In 2014, San Francisco passed legislation allowing property owners to add accessory dwelling units, or ADUs, to their homes and buildings. The law was then expanded in late 2016 so that any building with at least five existing apartments could add an unlimited number of units, the San Francisco Chronicle reports.
As property owners take advantage of the new law, the city has seen an explosion of ADUs over the past year. "There are now 1,046 ADUs in the pipeline, with building permits approved for 531 of them," according to the Chronicle.
These units, often called "granny flats," typically consist of converted garages or basements. "Pretty much every multi-unit building with crappy old storage rooms is taking a look at this," John Pollard of the SF Garage Co. told the Chronicle. "You've got all these property owners that realize they are sitting on dead equity."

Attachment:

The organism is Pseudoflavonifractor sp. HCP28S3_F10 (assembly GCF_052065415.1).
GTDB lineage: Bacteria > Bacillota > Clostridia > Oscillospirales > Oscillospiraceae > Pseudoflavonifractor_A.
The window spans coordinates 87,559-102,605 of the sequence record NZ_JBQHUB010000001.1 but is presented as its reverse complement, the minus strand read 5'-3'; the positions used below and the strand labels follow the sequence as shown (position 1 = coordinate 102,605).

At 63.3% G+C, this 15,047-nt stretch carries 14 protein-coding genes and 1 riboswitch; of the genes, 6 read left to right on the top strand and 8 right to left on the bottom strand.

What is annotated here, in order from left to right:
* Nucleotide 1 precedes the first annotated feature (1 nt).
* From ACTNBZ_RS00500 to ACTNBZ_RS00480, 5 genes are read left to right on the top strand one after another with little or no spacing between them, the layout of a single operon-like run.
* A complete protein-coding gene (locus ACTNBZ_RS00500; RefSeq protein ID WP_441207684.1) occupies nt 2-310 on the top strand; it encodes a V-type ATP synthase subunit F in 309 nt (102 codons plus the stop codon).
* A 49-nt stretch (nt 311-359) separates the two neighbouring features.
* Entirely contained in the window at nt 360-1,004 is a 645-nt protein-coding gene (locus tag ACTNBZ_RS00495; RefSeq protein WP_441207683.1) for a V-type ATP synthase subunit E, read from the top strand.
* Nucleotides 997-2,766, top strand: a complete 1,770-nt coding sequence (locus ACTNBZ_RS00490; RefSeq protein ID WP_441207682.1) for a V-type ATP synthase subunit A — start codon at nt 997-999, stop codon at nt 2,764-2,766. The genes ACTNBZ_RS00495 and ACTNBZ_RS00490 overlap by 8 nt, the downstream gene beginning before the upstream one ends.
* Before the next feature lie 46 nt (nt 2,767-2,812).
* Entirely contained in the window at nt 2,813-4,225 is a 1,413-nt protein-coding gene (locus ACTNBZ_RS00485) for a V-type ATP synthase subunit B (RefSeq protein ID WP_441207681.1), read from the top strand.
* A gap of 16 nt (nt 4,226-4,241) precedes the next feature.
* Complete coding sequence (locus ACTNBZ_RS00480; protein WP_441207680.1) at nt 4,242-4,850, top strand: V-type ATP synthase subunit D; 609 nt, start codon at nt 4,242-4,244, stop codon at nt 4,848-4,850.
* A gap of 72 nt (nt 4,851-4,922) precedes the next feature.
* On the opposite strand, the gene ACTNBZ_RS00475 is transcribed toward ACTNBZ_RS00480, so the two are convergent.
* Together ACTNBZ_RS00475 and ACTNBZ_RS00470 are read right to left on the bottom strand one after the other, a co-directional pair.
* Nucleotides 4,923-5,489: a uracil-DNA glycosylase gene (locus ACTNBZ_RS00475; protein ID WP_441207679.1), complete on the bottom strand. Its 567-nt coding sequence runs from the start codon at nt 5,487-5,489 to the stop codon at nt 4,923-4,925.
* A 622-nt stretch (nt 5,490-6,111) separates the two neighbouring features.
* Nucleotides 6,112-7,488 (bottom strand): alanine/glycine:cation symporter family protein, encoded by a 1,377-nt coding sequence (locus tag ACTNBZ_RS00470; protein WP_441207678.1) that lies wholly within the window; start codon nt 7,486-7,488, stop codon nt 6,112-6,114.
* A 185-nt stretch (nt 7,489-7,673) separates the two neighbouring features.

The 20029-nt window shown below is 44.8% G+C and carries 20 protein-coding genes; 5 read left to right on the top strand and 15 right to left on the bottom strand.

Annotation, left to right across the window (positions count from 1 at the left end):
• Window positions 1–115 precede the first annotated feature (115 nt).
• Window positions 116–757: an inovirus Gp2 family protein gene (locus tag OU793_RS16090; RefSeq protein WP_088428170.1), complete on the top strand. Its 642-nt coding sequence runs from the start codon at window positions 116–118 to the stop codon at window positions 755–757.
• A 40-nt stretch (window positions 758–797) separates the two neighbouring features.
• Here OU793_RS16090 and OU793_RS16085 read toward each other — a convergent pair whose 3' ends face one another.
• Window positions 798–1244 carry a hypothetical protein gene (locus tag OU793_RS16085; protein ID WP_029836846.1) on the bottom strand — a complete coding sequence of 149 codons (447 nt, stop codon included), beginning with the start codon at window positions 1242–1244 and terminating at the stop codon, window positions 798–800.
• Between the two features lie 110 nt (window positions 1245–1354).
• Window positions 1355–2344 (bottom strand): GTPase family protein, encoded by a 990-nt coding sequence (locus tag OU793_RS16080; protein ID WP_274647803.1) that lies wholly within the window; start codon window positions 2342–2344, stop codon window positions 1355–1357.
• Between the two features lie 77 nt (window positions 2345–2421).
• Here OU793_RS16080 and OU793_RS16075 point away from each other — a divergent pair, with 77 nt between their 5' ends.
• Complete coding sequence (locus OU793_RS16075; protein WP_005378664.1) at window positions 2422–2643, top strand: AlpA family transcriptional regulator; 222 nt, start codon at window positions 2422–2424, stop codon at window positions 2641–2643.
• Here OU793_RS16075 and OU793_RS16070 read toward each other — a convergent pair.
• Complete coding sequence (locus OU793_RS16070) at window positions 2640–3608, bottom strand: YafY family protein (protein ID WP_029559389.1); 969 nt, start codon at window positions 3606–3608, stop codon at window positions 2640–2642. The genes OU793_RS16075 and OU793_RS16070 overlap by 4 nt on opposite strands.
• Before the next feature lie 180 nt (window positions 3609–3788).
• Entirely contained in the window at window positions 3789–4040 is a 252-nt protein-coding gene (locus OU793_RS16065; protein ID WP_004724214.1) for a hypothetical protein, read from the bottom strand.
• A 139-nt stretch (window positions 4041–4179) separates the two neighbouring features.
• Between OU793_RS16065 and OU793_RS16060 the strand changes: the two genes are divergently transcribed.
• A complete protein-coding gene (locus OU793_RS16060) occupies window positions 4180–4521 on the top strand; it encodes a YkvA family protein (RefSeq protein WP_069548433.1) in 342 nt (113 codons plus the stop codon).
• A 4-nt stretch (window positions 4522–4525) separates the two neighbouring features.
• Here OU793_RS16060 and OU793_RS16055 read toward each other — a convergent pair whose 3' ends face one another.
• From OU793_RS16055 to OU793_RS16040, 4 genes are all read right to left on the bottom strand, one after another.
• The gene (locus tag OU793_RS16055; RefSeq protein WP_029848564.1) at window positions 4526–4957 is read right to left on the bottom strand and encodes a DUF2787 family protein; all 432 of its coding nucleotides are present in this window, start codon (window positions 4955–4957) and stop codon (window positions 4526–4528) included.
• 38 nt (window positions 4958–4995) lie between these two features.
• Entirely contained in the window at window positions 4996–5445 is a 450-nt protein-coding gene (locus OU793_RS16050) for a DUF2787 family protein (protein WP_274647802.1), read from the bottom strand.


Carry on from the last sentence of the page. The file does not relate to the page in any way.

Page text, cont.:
That means everything from a boiler room to basement storage has the potential to become a new housing unit. One landlord in San Francisco's Nob Hill neighborhood is turning a ground-floor dining hall into seven individual units, the Chronicle reports. The apartments will be between 220 and 381 square feet and cost anywhere from $2,400 to $2,800 a month.